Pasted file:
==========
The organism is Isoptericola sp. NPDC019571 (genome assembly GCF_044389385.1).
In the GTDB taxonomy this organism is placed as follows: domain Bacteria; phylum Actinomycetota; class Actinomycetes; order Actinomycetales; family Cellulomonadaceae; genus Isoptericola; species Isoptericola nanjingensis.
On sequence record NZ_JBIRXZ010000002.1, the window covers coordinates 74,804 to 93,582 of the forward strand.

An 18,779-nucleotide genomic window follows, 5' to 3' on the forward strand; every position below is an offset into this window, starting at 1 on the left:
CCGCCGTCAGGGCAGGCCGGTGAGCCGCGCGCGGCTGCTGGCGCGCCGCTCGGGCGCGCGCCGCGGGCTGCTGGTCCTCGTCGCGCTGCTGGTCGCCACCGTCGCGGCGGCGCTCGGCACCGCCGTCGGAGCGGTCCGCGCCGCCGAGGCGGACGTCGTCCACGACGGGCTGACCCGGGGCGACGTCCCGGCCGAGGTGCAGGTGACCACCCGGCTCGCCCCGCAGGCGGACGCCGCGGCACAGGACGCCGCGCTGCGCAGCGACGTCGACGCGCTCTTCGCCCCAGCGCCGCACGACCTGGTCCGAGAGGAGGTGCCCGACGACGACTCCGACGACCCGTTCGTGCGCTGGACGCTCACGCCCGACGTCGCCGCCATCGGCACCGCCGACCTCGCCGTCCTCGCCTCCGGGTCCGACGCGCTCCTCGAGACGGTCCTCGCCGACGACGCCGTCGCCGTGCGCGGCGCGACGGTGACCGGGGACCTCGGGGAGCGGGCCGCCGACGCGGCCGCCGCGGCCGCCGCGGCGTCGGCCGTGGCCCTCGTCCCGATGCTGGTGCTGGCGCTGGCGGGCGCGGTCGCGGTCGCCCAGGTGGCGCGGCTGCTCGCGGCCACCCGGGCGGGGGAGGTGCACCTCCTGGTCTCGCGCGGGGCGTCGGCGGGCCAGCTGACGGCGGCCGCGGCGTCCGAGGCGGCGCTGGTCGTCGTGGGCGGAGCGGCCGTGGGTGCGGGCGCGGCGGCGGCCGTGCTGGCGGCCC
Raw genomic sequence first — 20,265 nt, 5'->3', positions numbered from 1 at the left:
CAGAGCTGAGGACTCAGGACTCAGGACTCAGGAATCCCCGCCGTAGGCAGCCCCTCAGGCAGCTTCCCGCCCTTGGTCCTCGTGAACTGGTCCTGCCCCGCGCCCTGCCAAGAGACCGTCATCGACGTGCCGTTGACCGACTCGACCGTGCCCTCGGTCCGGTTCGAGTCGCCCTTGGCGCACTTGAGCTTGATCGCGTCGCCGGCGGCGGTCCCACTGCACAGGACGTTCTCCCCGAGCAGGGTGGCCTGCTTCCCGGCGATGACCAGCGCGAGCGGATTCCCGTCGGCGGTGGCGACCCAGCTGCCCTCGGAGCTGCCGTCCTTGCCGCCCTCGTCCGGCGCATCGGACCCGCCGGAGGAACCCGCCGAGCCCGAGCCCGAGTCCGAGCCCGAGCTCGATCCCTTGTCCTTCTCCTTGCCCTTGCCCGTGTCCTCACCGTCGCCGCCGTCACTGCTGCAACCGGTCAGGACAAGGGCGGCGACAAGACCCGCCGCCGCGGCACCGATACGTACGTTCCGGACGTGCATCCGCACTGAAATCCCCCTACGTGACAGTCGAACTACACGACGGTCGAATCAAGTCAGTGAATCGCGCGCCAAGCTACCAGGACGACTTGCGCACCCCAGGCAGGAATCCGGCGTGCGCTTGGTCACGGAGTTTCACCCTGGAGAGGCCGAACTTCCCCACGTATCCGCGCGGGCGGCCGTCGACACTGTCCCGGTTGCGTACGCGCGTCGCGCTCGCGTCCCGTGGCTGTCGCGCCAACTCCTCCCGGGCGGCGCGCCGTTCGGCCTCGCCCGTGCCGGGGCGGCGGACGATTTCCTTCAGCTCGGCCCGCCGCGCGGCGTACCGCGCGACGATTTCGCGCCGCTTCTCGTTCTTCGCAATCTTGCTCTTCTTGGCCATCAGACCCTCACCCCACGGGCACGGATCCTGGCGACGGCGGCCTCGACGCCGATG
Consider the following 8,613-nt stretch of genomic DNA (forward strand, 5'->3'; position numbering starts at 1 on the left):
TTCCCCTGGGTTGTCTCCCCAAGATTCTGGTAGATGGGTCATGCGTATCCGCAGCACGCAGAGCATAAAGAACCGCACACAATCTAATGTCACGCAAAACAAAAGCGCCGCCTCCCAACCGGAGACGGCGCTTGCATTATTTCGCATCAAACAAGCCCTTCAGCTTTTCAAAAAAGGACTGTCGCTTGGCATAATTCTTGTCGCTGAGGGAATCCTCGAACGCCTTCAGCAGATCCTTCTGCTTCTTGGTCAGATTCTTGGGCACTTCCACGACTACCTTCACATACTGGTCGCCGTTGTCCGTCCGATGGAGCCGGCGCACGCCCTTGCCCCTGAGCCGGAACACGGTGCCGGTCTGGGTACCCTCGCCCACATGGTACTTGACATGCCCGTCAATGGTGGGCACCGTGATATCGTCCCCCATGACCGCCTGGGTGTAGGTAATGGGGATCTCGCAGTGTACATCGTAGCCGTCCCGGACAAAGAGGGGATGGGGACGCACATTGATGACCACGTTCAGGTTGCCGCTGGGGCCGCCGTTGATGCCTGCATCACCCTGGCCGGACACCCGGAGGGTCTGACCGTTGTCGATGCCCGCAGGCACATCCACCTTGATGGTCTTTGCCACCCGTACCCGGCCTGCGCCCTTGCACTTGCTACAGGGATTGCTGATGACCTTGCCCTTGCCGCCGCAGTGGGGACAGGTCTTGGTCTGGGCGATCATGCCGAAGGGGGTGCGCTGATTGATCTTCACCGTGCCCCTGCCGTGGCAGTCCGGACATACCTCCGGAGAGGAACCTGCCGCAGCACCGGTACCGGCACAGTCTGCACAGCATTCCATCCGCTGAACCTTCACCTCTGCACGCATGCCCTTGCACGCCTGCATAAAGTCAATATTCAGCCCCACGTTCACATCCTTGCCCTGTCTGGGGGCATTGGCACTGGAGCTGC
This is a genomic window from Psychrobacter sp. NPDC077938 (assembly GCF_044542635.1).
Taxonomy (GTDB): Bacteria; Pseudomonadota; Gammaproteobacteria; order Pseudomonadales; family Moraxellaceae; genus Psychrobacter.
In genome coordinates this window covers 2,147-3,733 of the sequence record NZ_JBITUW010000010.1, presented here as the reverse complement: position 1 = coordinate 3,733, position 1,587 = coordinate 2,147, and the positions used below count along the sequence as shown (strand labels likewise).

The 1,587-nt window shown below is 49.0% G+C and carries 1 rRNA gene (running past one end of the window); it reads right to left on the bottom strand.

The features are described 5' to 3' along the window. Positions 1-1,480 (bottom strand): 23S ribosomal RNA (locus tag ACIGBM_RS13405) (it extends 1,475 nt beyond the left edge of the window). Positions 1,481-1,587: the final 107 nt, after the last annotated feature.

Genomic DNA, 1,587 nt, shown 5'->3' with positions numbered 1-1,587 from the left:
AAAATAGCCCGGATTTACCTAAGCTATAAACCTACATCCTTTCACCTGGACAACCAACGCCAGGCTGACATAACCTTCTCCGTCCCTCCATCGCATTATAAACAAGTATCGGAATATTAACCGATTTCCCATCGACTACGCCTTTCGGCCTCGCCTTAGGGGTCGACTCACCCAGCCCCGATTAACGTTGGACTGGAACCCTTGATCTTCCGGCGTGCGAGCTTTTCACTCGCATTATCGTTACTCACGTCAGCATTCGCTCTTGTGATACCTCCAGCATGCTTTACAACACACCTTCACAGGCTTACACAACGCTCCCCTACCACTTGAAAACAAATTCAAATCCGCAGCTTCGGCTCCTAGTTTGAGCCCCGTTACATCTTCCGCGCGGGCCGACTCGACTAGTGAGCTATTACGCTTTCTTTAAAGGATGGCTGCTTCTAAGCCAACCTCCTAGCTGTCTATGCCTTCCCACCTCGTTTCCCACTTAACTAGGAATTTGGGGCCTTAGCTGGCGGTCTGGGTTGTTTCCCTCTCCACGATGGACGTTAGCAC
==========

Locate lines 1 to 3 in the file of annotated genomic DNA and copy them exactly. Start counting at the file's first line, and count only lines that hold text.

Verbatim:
The organism is Isoptericola sp. NPDC019571 (genome assembly GCF_044389385.1).
In the GTDB taxonomy this organism is placed as follows: domain Bacteria; phylum Actinomycetota; class Actinomycetes; order Actinomycetales; family Cellulomonadaceae; genus Isoptericola; species Isoptericola nanjingensis.
On sequence record NZ_JBIRXZ010000002.1, the window covers coordinates 74,804 to 93,582 of the forward strand.